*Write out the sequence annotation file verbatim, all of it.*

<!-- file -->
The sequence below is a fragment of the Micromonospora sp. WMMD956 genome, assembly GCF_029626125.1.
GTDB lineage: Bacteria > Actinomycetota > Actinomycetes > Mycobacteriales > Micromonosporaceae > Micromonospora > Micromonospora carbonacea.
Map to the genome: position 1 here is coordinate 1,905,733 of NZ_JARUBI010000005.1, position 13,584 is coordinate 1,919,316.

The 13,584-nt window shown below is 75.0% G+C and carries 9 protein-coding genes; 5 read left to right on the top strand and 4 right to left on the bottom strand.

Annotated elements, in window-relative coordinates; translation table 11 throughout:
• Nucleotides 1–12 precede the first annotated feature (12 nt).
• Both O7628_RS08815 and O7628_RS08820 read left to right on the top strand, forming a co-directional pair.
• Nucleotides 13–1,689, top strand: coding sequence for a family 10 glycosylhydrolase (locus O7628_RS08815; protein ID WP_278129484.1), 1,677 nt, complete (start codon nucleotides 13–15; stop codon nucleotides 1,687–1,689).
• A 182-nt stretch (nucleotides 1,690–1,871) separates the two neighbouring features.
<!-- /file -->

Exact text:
The sequence below is a fragment of the Micromonospora sp. WMMD956 genome, assembly GCF_029626125.1.
GTDB lineage: Bacteria > Actinomycetota > Actinomycetes > Mycobacteriales > Micromonosporaceae > Micromonospora > Micromonospora carbonacea.
Map to the genome: position 1 here is coordinate 1,905,733 of NZ_JARUBI010000005.1, position 13,584 is coordinate 1,919,316.

The 13,584-nt window shown below is 75.0% G+C and carries 9 protein-coding genes; 5 read left to right on the top strand and 4 right to left on the bottom strand.

Annotated elements, in window-relative coordinates; translation table 11 throughout:
• Nucleotides 1–12 precede the first annotated feature (12 nt).
• Both O7628_RS08815 and O7628_RS08820 read left to right on the top strand, forming a co-directional pair.
• Nucleotides 13–1,689, top strand: coding sequence for a family 10 glycosylhydrolase (locus O7628_RS08815; protein ID WP_278129484.1), 1,677 nt, complete (start codon nucleotides 13–15; stop codon nucleotides 1,687–1,689).
• A 182-nt stretch (nucleotides 1,690–1,871) separates the two neighbouring features.